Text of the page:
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addressed by his pious and anxious father, who was then in London, and the son in Bristol :
“ March 6th, 1773. Come now, my good friend Samuel, and let us reason together. God made you for himself; that is, to be for ever happy with Him. Ought you not, therefore, to serve and love Him? But you can do neither, unless He gives you the power. “Ask,' He says himself, and it shall be given you:' that is, pray Him to make you love Him; and pray for it every morning and night, in your own words, as well as in those which have been taught you. You have been used to say your prayers in the sight of others. Henceforth go into a corner by yourself, where no eye but God's may see you. There pray to your heavenly Father, who seeth in secret; and be sure He hears every word you speak, and sees everything you do, at all times, and in all places.
“ You should now begin to live by reason and religion. There should be sense, even in your play and diversions : therefore I have furnished you with maps and books and harpsichord. Every day get something by heart, whatever your mother recommends. Every day read one or more chapters in the Bible. I suppose your mother will take you now, in the place of your brother, to be her chaplain, to read the psalms and lessons when your sister does not. Mr. Fry must carry you on in your writing. I do not doubt your improvement both in that and music. God will raise you up friends when I am in my grave, where I shall be very soon: but your heavenly Father lives for ever, and you may live for ever with Him, and will, I hope, when you die.
“ Foolish people are too apt to praise you. If they see anything good in you, they should praise God, not you, for it. As for music, it is neither good nor bad in itself. You have a natural inclination to it : but God gave you that ; therefore God only should be thanked and praised for it. Your brother has the same love of music, much more than you; yet he is not proud or vain of it. Neither, I trust, will you be. You will send me a long letter of an answer, and always look upon me both as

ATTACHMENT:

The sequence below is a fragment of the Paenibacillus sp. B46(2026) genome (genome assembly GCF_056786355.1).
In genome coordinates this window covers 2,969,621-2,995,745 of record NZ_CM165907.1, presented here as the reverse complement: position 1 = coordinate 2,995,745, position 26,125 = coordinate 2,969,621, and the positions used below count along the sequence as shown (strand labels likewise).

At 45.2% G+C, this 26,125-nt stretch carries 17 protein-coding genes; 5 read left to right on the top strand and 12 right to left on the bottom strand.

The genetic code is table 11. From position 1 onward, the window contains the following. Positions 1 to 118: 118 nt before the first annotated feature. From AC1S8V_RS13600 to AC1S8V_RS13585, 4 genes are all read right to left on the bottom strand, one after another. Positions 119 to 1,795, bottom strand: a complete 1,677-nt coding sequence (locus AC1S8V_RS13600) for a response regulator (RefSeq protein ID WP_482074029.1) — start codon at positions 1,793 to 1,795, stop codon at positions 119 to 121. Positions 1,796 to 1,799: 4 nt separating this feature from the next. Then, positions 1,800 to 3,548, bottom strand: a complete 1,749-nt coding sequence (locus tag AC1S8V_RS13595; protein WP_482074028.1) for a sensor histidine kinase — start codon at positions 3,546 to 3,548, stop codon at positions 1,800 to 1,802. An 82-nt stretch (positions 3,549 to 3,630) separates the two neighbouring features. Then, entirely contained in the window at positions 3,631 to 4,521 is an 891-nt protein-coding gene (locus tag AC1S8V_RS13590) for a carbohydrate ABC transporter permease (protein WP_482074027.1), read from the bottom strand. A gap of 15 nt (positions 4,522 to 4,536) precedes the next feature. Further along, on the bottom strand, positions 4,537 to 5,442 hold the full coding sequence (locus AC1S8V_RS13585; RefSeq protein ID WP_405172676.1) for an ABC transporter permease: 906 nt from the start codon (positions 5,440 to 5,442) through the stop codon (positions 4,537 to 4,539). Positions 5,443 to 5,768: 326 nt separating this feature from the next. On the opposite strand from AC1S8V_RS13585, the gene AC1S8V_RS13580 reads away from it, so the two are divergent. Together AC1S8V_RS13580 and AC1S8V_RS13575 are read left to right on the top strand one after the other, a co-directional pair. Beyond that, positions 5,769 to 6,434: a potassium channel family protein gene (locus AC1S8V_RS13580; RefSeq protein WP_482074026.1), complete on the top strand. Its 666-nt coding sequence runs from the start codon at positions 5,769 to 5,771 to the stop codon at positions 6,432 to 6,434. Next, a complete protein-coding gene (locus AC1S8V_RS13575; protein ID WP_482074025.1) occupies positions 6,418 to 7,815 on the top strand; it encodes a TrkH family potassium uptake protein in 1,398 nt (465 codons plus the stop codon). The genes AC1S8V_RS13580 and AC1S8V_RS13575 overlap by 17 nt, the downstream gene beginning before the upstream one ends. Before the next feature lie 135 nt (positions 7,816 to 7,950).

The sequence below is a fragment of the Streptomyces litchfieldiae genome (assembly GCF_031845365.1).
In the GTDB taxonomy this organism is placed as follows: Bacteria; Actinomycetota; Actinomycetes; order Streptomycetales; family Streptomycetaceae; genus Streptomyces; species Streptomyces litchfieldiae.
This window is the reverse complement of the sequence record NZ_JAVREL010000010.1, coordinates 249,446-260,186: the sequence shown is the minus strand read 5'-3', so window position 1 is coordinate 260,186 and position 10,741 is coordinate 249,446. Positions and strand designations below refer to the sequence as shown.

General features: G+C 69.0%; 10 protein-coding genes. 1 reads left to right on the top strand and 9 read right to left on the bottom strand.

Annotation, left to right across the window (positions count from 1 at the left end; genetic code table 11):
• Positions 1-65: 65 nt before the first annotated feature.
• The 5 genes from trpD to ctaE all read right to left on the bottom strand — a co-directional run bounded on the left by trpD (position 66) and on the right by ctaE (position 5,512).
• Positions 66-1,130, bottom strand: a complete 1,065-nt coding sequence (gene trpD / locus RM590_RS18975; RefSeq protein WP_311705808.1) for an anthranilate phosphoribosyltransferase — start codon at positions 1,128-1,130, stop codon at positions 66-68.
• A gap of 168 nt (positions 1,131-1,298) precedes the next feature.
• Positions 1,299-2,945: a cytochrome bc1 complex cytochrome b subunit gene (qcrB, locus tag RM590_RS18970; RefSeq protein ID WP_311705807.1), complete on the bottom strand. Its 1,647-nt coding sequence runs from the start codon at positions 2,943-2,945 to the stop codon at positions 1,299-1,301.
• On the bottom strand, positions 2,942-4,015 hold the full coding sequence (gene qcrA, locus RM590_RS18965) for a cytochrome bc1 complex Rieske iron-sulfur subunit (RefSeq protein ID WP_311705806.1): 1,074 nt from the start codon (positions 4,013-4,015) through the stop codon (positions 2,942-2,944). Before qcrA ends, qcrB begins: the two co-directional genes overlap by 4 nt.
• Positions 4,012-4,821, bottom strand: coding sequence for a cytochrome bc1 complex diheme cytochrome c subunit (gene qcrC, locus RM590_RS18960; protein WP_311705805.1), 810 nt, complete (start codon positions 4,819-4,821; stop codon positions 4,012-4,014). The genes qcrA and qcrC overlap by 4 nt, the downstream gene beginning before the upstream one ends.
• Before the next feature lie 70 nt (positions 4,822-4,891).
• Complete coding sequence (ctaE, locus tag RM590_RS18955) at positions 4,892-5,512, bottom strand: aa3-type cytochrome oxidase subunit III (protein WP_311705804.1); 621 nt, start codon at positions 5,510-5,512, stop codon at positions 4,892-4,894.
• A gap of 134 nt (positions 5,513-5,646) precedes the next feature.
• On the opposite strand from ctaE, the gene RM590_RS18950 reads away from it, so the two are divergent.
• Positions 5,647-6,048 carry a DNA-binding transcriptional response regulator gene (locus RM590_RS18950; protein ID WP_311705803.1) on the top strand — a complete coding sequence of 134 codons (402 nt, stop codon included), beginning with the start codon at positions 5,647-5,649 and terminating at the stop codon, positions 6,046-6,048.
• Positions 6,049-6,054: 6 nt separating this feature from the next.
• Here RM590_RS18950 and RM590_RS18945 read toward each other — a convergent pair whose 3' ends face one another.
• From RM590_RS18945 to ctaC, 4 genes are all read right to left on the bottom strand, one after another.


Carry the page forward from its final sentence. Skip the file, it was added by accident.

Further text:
“ Your loving father and your friend.” The kind instructions of this Christian parent were not received with due filial deference; and hence he had occasion to mourn over his son, who, as he advanced in life, departed
more and more from the good and the right way. Among the friends of the family was the well-known Mary Freeman Shepherd, a relation of Mr. Blackwell, the banker. She possessed a masculine intellect, and superior literary attainments; but was a Roman Catholic, and withal eccentric and revengeful. She gained considerable ascendency over the mind of Samuel, and led him to an open avowal of his Popery; for, unknown to his father, he had joined the Church of Rome, and was not unfrequently seen figuring away in the idolatrous services of the mass.
She was strongly suspected of being one principal cause of his apostasy ; but this she absolutely denied, and declared that he was a disciple of the Pope before she had any acquaintance with him whatever; and that a young Frenchman, one of Samuel's companions, had induced him to renounce the Protestant faith. The fact is, he was not pious, but was led by a blind sentimentality; and the blandishments of Papal worship presented the finest scope for the exercise of his musical talents.
It was deemed requisite that his connexion with the Church of Rome should be disclosed to his unsuspecting father; and a consultation was held among his new friends as to the manner in which this should be done. It was suggested that Samuel himself was the most suitable person to inform his parent of the change which had taken place in his views. But he declined the task, and declared that he could not bear to witness the distress into which he knew the discovery would plunge his susceptible and aged father, whose tenderest affection he had shared from his infancy. then recommended that Father O'Leary, the Popish Priest, should be the bearer of the unwelcome intelligence. This was strenuously opposed by Mrs. Shepherd, who observed that Mr. Charles Wesley was a Clergyman, a scholar, and a gentleman; and was therefore entitled to superior respect. Whereas Father O'Leary had written against Mr. John Wesley in the spirit and manner of a buffoon; and to send such a man, with such a message, would be nothing less than an insult. A father's feelings were not to be wantonly trifled with.